Donor stewardship should happen every summer, even in a summer as weird as this one.
While summer doesn’t officially kick off until later this month, I always think of Memorial Day (which happened about a week and a half ago) as the kickoff of summer. I’m guessing that for you, like me, June 2020 isn’t feeling a lot like summer. The pool is not open. The nearby beaches are closed. My daughter’s summer camps: cancelled. Our trip to visit friends out of state: cancelled. BBQs, pool parties, parades: not happening.
I was reflecting upon one of my blog posts from a couple of years ago, “Wish You Were Here! Ten Tips for Summer Donor Stewardship.” (A quick definition: donor stewardship is the practice and process of maintaining relationships with your existing donors. With a strong donor stewardship program, your existing donors will continue to give, will enthusiastically spread the word about your organization, and hopefully will increase their gifts over time.) I realized that many of the donor stewardship tips I shared in that post cannot be easily carried out in an era of social distancing. Invite your donors to lunch, coffee, or lemonade. Host a rooftop BBQ or a Popsicle Social. Visit your donors at their vacation spots. All of these might be challenging. But there are a few tips that I still think organizations can carry out, even during this strange, socially-distant time.
A few donor stewardship ideas for any time:
- Ask for advice about your organization’s upcoming plans for fall. The old adage applies: “As for money, get advice. Ask for advice, get money.”
- Launch a Summer Instagram Photo Contest. Pick a theme related to your work, and ask people to post photos related to that theme, with a special hashtag. If you’re a foodbank, ask for food photos. A school could ask for photos related to learning, or a museum could ask for photos related to creativity. Your board could choose the winners (a great way to engage them over the summer) and donate a prize.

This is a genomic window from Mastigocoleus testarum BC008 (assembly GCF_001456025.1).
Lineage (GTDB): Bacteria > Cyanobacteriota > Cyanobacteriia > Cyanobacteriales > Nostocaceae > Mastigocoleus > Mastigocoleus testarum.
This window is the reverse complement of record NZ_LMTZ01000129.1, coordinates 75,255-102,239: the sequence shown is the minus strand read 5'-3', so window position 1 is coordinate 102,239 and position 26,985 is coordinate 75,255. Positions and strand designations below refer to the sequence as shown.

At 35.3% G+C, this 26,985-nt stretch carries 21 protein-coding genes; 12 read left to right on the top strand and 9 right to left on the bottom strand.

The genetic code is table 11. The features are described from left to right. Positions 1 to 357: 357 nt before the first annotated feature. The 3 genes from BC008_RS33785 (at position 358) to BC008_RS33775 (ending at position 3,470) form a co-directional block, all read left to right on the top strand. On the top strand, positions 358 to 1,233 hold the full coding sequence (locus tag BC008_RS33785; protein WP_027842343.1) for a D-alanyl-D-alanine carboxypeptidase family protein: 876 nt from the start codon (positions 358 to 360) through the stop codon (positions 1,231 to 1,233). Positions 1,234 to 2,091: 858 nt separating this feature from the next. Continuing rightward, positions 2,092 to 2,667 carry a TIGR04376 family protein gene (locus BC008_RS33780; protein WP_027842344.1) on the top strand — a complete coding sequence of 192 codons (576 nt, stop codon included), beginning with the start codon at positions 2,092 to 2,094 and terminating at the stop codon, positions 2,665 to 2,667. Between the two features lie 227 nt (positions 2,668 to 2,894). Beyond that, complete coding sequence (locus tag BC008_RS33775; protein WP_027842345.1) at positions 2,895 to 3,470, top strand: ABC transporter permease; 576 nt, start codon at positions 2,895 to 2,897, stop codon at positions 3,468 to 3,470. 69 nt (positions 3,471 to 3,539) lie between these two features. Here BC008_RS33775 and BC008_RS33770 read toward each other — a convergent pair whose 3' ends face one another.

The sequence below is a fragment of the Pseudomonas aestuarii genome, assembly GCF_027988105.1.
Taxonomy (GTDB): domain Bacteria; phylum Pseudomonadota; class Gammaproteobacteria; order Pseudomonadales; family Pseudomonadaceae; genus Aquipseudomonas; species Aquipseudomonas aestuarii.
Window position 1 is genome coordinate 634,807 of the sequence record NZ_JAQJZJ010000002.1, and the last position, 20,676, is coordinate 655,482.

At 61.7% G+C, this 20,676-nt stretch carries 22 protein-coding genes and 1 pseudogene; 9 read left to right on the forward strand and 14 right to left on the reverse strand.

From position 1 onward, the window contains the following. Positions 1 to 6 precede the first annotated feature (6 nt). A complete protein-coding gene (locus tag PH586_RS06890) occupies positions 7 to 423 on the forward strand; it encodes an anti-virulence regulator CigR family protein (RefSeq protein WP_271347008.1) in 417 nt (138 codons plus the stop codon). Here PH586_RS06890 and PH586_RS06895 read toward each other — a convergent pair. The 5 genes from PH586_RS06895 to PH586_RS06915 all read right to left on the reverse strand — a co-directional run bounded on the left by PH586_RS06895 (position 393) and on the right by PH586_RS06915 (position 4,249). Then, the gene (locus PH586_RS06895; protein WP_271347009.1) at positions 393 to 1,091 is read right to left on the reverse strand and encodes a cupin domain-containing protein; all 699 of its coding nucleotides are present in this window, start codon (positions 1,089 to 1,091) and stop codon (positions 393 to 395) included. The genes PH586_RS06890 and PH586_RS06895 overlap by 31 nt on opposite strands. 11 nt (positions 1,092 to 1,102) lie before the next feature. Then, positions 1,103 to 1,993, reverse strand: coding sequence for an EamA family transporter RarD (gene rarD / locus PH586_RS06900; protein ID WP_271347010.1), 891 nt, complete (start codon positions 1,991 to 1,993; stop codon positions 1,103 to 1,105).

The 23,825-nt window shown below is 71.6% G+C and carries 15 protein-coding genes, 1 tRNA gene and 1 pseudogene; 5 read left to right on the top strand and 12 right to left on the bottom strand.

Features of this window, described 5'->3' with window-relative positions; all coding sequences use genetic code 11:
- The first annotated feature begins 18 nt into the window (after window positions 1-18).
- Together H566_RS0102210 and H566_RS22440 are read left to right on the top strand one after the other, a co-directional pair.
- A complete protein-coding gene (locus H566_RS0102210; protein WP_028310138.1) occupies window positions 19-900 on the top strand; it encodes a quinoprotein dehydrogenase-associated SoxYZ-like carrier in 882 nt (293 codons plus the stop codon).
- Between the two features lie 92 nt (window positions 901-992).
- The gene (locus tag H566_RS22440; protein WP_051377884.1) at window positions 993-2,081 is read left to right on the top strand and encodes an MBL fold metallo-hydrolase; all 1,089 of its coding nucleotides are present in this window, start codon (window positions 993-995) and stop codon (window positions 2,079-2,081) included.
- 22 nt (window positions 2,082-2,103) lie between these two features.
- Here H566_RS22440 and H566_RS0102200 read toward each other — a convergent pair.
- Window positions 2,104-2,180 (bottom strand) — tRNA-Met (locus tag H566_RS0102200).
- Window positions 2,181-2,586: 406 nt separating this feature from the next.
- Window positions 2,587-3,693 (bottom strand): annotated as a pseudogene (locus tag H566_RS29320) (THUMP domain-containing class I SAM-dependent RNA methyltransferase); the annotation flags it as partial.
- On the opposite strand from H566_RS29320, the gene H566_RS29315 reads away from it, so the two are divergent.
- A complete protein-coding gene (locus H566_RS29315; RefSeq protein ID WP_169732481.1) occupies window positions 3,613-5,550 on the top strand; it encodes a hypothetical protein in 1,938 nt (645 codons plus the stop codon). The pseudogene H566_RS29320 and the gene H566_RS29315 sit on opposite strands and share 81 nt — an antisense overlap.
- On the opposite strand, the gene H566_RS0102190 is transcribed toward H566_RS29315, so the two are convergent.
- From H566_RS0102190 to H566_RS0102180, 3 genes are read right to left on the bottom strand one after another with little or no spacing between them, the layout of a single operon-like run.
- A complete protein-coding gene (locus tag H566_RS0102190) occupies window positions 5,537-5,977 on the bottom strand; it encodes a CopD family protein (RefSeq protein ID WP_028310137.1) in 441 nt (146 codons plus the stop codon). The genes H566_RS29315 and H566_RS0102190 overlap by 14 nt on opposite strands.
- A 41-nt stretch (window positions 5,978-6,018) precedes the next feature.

- Create a summer newsletter that is more than just a report on the latest activities and data. You could design it as a “Summer Beach Read” and include stories, testimonials, even puzzles. It is easier to get away with this more playful approach in the summer than in the fall or winter.
- Send an Independence Day/July 4 greeting to your donors. Unlike Christmas, Independence Day is a holiday that all of your American donors can celebrate and appreciate.
A few donor stewardship ideas for this particular time:
There are a few other things you can do that might be particularly well-suited to the times in which we are living.
- Launch a Summer Book Club: invite donors to read something that is relevant to your work, or perhaps something that is relevant to the most pressing social issues of the day, such as racial equity and justice. Many donors have more time on their hands, and most of them are not traveling as much this summer, so a Summer Book Club with an online discussion might work better this summer than in other summers.
- Ask for volunteer social media ambassadors – engaging your donors or their kids: Many parents are desperate for their kids to have something to do this summer. For those with tweens or teens, you could ask if they would be willing to act as social media ambassadors for your organization. You create and post content on your social media channels (photos, graphics, or videos), and you ask the ambassadors to share it. By posting it yourself, you control the content, but the content then spreads when the ambassadors share it with their networks. If you are concerned about the kids sharing things inappropriately or adding hashtags that you do not want, just remember: That could happen with any of your social media posts, anyway.
- Send handwritten postcards to donors: When is the last time that you received a handwritten note!? You can create an inexpensive postcard on Vistaprint or a slightly more “upscale” one on Moo (these are just two of MANY places online where you can create and print custom postcards). Your postcard can feature a great photo of your organization from the past year, an infographic, a quote from a client… with bright summer colors and themes. Or, you can just order some attractive postcards with summer images on them. The great thing about a postcard is that it is inexpensive to send, and you can get away with just a quick note: “Dear Ted: We are keeping busy here at Acme Organization, even in the summer. I’d love to update you. Let’s set up a time to talk! Hope you are having a great summer, Jane.”
For this summer, in particular, one of the best things you can do is just authentically check in with your donors. Send them a note (hard copy or email) asking how they are doing, how their loved ones are doing, offering any help they may need, or just to say you are thinking of them. You don’t have to ask for a donation. You can just connect. We all need some authentic connection and care these days.
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